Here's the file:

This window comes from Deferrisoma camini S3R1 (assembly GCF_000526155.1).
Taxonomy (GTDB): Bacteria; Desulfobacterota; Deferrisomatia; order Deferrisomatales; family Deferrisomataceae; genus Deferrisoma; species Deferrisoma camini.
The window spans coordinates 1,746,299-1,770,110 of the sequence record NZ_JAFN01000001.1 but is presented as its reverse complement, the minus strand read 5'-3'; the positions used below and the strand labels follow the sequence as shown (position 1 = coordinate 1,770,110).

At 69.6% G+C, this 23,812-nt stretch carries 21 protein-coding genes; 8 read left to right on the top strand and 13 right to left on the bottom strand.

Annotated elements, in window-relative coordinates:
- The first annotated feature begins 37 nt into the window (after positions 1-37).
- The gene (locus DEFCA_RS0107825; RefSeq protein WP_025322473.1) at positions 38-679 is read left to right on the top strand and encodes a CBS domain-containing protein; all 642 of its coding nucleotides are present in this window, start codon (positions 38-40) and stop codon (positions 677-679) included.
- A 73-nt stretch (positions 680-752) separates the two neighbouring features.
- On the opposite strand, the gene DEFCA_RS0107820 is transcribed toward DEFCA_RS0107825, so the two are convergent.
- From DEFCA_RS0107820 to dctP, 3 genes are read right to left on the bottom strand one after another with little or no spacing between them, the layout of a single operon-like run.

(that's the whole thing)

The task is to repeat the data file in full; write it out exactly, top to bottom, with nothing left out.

This window comes from Deferrisoma camini S3R1 (assembly GCF_000526155.1).
Taxonomy (GTDB): Bacteria; Desulfobacterota; Deferrisomatia; order Deferrisomatales; family Deferrisomataceae; genus Deferrisoma; species Deferrisoma camini.
The window spans coordinates 1,746,299-1,770,110 of the sequence record NZ_JAFN01000001.1 but is presented as its reverse complement, the minus strand read 5'-3'; the positions used below and the strand labels follow the sequence as shown (position 1 = coordinate 1,770,110).

At 69.6% G+C, this 23,812-nt stretch carries 21 protein-coding genes; 8 read left to right on the top strand and 13 right to left on the bottom strand.

Annotated elements, in window-relative coordinates:
- The first annotated feature begins 37 nt into the window (after positions 1-37).
- The gene (locus DEFCA_RS0107825; RefSeq protein WP_025322473.1) at positions 38-679 is read left to right on the top strand and encodes a CBS domain-containing protein; all 642 of its coding nucleotides are present in this window, start codon (positions 38-40) and stop codon (positions 677-679) included.
- A 73-nt stretch (positions 680-752) separates the two neighbouring features.
- On the opposite strand, the gene DEFCA_RS0107820 is transcribed toward DEFCA_RS0107825, so the two are convergent.
- From DEFCA_RS0107820 to dctP, 3 genes are read right to left on the bottom strand one after another with little or no spacing between them, the layout of a single operon-like run.